Essays on Technology and Culture

Google’s Misplaced Priorities and the Trust of Users

It’s not that I fear Google, I just don’t trust them anymore.

Forget about the Google Graveyard, and the imminent death of Reader. Google’s made a pivot away from making cool things supported by ads, to selling ads to support (some) cool things. It’s a small difference on paper, but a massive difference in how we relate to a company that many of us have uploaded our lives to. The reason we did this in the first place, was that Google’s offerings were simply better. If you used web based email in the dark days before Gmail, you understand what I’m talking about. Nobody, and I mean nobody, has done web based email as good as Google does it. [1] That’s the blessing and the curse, and now we’re (more) aware of both of those.

I don’t blame Google as a company, or Larry Page as an executive. I blame who Google has chosen to be beholden to. Google is a public company, publicly traded and owned by a lot of people, directly and indirectly. It is to the benefit of those owners that Google show year-over-year, quarter-over-quarter growth in revenue and profit. Whether this is to Google’s benefit is up to debate, but in order to keep those people happy, Google has made the decision to run with the “profits over products” mantra that is the shameful standard among companies these days. I don’t need to say who the notable outlier is.

The stock market is a system that evolved in the days when most companies big enough to be publicly traded were in the business of making real, tangible things. To make more money, you either made and sold more things, sold the same number of things, but at a lower cost to you, or both. [2] When you don’t have a tangible thing to sell, whether it’s a service, or an infinitely replicable string of bits that takes up no real physical space, the old ways of making money break down. Look at the record industry for an example. Though Google’s gotten into the physical goods game with buying Motorola and selling the Chromebook Pixel, it’s still mostly dealing with intangibles. There’s no scarcity, and the costs are as low as they can go.

The business end of Google is plugged into a system designed for a much different economy, one where you could, and should pump most of your profits into making things faster, better and/or cheaper. It’s like plugging a MacBook Air into a vintage IBM Mainframe. Getting them to talk to each other is a miracle, wastes the power of one, and taxes the power of the other. [3] However, it’s to the benefit of those shareholders for Google to bend to the rules of this old system, and since one of those shareholders is Larry Page, and he sets the priorities. If your personal bottom line and career depended on keeping that stock price going up, you’d make some of the same decisions, too.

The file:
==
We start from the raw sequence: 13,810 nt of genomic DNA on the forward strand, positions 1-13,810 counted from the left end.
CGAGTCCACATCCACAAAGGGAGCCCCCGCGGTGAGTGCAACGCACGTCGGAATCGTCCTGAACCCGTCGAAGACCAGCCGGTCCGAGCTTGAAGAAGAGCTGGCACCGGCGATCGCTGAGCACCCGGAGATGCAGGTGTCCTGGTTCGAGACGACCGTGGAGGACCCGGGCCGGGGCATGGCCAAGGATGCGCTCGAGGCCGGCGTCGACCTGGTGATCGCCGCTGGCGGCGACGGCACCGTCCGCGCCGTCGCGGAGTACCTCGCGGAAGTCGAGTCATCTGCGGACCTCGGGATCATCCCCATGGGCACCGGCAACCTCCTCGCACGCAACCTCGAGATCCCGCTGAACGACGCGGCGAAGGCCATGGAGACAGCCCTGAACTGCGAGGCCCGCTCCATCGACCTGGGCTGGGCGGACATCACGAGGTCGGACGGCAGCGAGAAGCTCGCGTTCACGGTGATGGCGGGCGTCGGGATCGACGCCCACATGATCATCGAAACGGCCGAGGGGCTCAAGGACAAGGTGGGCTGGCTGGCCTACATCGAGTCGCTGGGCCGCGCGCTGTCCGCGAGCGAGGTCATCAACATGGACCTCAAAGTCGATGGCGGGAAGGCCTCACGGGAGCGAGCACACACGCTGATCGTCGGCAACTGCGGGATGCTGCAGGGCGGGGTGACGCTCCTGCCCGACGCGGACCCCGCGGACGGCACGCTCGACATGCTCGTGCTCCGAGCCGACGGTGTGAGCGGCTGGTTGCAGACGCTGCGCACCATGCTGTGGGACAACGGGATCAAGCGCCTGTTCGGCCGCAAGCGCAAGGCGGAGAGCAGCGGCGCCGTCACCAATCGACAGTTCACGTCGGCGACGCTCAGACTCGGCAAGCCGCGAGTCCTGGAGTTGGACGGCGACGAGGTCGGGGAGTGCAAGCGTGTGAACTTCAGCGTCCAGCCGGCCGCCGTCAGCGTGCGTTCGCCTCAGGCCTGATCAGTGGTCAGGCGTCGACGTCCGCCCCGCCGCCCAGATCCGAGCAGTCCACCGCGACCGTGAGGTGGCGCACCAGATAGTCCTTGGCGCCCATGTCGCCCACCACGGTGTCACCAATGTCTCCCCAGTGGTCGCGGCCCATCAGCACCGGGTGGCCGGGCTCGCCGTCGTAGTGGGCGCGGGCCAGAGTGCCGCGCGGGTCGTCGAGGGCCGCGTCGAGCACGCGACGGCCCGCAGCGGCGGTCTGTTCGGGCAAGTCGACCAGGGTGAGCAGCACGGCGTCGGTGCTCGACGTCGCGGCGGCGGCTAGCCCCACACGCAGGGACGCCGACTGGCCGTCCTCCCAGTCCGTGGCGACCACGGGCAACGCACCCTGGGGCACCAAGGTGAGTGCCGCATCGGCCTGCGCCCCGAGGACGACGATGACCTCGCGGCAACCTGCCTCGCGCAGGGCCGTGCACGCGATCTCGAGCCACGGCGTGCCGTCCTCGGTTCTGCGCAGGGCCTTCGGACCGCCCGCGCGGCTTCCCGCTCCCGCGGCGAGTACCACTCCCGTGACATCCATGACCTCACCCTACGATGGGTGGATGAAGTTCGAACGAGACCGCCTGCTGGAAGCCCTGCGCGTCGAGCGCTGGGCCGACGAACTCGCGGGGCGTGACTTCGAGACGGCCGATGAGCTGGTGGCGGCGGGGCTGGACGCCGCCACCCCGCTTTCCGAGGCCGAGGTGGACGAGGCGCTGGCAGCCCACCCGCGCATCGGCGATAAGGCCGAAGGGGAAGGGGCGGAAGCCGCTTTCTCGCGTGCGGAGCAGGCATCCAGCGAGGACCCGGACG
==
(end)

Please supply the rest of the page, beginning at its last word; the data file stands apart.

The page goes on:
Those decisions are coming at the cost of us Google users. We used to be able to trust Google, because Google put us first. Ads were the necessary tradeoff, and we accepted them in the same way we accept ads on television, radio, magazines, and newspapers. [4] Perhaps not all of that trust was earned, but for a good while, it looked like “Don’t be evil.” was more than just a slogan. Even now, I hesitate to call Google’s actions evil. They are perfectly reasonable actions based on a set of priorities that I find to be misplaced. I’ll work with them, and I’ll acknowledge a good product when they have one, but I doubt I’ll ever be putting my full trust in Google again.

  1. The web-based Gmail interface has its detractors, but nobody points to anyone doing it better on the web.  ↩

  2. Grossly oversimplified for the sake of example.  ↩

  3. Which of these two things represents Google and which represents the stock market is an exercise for the reader.  ↩

  4. Here, you might complain about Google targeting ads based on what it knows about you, and whether they ever really put “us” first. This is nothing new, and honestly, it’s the only way they could do advertising in the Internet age. Necessary evil.  ↩